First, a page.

Fighting Coronavirus: Researchers program robot to check vital signs of COVID-19 patients from 2 metres away!

By: |
September 2, 2020 5:32 PM

MIT postdoc Henwei Huang said that the goal of robotics was to use automation and remove humans from jobs that could be dangerous.

The researchers have published the findings of the study on a preprint server.The researchers have published the findings of the study on a preprint server. (Image: MIT)

COVID-19 medicare: Researchers from Massachusetts Institute of Technology (MIT) and Brigham and Women’s Hospital have shown that a robot developed by Massachusetts-based robotics company Boston Dynamics can remotely monitor the vital signs of patients. The researchers used Boston Dynamics’ dog-like robot called Spot, mounted it with four cameras and measured the vitals of healthy patients, like breathing rate, blood oxygen saturation, skin temperature, and pulse rate–all from a distance of two metres. In a statement, MIT said that it is now planning to test the robot with patients of COVID-19. The robot is controlled by a hand-held device.

The robot is also capable of carrying a tablet using which doctors would be able to talk to their patients without needing to be in the same room, the statement added. MIT postdoc Henwei Huang said that the goal of robotics was to use automation and remove humans from jobs that could be dangerous. This, Henwei said, helped them imagine the use of a robot to remove healthcare workers from directly exposing themselves to patients.

The researchers have published the findings of the study on a preprint server and it has also been submitted to a peer-reviewed journal.

COVID-19 robot: How does it work?

The four cameras mounted on the robot include three monochrome ones that filter different wavelengths of light and the fourth camera is infrared.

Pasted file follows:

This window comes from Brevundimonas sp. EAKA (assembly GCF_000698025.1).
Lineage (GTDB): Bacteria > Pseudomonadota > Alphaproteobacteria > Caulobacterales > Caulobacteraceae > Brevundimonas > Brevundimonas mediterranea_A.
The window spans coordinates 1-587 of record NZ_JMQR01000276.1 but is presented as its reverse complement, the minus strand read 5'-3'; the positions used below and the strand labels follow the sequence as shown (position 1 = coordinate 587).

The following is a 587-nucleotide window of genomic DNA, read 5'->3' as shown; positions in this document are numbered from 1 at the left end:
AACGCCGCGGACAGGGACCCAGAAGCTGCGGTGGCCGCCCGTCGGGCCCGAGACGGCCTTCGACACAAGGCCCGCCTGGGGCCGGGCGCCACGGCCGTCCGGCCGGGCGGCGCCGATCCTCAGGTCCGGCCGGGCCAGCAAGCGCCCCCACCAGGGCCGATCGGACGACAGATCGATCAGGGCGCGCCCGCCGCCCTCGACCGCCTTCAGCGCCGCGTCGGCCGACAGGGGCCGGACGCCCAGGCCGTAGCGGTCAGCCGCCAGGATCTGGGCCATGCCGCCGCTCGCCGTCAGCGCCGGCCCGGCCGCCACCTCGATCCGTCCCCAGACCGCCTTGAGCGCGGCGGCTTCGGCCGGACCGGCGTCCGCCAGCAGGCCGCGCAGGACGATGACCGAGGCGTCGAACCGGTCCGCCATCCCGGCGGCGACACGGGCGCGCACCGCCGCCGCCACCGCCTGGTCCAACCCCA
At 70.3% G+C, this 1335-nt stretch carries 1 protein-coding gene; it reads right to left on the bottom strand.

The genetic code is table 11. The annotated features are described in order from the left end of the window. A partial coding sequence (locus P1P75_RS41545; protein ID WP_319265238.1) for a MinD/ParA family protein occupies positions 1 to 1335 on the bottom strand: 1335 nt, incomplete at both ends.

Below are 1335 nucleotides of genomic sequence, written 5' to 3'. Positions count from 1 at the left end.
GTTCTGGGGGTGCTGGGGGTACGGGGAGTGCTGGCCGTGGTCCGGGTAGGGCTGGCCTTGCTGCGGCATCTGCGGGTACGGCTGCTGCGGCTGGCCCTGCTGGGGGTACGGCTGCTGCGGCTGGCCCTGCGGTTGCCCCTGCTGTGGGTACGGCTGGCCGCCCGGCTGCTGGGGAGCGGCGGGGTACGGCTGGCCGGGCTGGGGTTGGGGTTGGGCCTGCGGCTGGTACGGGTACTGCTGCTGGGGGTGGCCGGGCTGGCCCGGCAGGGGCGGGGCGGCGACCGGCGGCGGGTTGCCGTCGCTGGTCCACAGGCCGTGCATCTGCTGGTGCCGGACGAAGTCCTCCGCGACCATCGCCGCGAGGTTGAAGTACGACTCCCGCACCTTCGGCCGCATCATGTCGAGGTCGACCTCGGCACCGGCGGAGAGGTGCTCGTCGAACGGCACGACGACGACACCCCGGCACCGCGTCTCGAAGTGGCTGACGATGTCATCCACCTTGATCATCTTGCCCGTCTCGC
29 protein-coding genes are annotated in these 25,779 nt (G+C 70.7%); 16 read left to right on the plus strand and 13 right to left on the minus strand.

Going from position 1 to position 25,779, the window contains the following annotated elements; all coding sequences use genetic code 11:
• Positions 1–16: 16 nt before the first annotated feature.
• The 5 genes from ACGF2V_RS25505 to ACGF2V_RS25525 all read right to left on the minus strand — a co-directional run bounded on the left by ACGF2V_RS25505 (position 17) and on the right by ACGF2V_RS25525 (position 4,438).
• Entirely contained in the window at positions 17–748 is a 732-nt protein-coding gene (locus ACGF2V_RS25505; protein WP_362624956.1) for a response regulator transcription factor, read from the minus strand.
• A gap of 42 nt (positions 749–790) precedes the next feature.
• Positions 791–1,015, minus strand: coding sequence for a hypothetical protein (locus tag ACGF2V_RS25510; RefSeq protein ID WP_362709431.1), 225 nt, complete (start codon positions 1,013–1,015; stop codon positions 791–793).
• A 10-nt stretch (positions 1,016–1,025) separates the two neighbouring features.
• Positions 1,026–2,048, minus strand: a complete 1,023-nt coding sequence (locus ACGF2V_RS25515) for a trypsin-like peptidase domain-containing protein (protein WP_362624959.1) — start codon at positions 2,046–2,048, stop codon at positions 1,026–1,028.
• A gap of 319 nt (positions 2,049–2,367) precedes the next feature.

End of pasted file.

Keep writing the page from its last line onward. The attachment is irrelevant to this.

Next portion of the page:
Body temperature: The statement said that the infrared camera measures the temperature of the face’s skin, and the algorithm developed by the team helps it in correlating this temperature with the core body temperature. The algorithm has also been designed to take into account the temperature around the patients and also the distance between the patient and the robot. That would ensure that even when the temperature is taken in different weather conditions with varying distances, the temperature measured by the robot would still remain accurate.

Breathing rate: The infrared camera would also monitor the temperature of the face mask that the patient is wearing. When a person wearing a mask breathes out, the temperature of the mask is bound to increase. When this is monitored, it can help researchers to calculate the rate at which the patient is breathing.

Pulse rate and blood oxygen saturation: The three monochrome cameras of varying wavelengths (670, 810, and 880 nanometres) help the researchers take notice of the slight change in colours that occurs due to the binding when the hemoglobin binds itself to the oxygen and then flows through the blood vessels. The researchers have developed an algorithm that would allow researchers to use these colour changes and calculate blood oxygen saturation as well as pulse rate.

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